Introduction to Landed Cost Tracking

When accounting for the purchase of materials for inventory, the cost of those materials in your inventory system will reflect what you paid your supplier for those materials. However, there are a wide variety of other costs that come into play to actually move the goods from the supplier’s facilities to your shelves, including:

  • Freight
  • Handling Fees
  • Taxes, Tariffs & Duties
  • Import Fees
  • Insurance
  • Forwarding

Landed costs allow you to capitalize these expenses and capture the true cost of your inventory. Allocating landed costs gives you more visibility into your true margins, taking into account every penny of the total price paid – not just to the vendor but to transportation companies, taxing authorities, freight forwarders, and others.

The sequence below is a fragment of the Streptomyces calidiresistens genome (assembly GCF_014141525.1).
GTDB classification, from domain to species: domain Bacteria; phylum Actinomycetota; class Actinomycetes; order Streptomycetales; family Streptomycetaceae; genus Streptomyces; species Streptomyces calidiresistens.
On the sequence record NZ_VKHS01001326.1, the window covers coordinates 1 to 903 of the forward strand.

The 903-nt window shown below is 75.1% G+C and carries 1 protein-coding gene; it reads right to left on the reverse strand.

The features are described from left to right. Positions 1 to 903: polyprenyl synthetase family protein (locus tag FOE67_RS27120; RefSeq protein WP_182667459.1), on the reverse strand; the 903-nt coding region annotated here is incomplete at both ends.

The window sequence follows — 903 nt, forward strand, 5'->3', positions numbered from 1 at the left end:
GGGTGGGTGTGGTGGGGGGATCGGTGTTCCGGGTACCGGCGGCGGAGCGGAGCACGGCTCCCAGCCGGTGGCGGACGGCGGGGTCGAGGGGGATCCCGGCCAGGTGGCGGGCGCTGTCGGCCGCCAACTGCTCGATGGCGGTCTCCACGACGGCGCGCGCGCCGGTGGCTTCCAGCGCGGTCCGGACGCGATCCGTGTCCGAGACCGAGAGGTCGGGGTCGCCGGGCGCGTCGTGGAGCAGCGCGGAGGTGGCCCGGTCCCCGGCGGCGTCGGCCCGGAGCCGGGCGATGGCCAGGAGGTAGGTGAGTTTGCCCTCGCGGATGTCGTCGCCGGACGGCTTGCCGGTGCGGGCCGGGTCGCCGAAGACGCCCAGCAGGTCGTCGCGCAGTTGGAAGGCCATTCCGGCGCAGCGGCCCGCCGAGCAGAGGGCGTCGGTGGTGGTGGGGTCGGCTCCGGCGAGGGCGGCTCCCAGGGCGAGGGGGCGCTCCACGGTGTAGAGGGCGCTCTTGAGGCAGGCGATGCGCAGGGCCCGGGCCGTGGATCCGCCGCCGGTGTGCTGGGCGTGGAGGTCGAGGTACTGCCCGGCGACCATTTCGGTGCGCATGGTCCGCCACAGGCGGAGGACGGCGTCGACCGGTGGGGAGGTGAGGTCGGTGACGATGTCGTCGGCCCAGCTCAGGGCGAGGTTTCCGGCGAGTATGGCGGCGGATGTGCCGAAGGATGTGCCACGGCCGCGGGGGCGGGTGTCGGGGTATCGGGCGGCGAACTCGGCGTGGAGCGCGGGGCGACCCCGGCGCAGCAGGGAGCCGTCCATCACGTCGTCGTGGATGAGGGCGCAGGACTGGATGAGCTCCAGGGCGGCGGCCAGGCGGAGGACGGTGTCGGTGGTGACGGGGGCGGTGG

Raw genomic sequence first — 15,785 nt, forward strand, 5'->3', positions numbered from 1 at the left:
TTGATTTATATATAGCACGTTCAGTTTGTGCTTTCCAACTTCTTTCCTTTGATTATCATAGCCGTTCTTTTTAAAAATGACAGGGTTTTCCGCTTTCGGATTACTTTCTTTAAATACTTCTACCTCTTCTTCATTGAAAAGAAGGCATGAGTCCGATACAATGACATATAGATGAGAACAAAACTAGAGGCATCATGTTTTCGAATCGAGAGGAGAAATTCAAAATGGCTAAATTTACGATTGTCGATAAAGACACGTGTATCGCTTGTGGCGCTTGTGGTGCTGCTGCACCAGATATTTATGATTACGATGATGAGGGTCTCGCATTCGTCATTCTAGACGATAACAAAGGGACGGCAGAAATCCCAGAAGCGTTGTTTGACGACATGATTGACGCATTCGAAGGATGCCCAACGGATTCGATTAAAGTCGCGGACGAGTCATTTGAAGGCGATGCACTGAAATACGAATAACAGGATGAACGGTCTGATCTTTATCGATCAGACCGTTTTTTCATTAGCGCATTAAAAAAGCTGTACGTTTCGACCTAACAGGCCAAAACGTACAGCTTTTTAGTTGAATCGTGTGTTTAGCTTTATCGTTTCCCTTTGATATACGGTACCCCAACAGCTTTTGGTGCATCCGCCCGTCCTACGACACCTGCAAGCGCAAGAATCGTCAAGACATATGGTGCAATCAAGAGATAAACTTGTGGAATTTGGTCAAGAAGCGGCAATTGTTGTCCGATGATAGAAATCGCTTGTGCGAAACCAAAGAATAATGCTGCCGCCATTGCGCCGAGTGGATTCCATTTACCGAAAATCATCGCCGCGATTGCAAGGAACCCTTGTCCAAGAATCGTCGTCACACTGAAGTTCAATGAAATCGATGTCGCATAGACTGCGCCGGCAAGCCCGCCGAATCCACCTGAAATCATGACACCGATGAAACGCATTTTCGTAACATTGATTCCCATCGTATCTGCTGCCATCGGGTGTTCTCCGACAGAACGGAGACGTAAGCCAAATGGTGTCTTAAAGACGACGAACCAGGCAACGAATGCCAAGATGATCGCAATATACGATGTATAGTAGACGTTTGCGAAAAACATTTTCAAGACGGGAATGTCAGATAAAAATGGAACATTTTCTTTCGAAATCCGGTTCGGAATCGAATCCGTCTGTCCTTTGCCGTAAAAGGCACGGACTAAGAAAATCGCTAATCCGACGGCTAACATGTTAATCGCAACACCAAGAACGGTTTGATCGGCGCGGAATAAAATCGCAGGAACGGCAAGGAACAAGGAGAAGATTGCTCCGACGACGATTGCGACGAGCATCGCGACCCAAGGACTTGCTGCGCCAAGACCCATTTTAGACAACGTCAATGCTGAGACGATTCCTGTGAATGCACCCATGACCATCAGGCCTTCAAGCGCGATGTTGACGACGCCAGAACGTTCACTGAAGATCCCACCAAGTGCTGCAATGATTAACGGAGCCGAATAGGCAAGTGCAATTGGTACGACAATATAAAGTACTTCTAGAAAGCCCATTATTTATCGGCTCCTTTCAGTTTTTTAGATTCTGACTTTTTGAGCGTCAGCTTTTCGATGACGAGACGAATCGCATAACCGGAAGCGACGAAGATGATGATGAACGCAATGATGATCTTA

From an accounting perspective, the transactions involved in landed costing are simple. Let’s imagine a simple case where you pay a supplier $15,000 for inventory, and a trucking company $500 to deliver the inventory. First, we’ll get an AP invoice from the supplier for the inventory:

Debit AP Accrual $15,000
Credit Accounts Payable $15,000

And we’ll get an AP invoice from the trucking company for the services rendered:

Debit Freight Expense $500
Credit Accounts Payable $500

When the time comes to receive the goods on the AP invoice, once the landed costs are applied the transaction will look something like this:

Debit Inventory $15,500
Credit AP Accrual $15,000
Credit Freight Expense $500

This transaction combines the direct cost of the inventory purchase with the (previously) indirect cost from the trucking company, ensuring the the full cost of your inventory is reflected on the books.

By using landed cost tracking, you can gain more insight into the profitability of customers, products, and product lines, and make informed choices about pricing and sourcing as external variables change and costs fluctuate.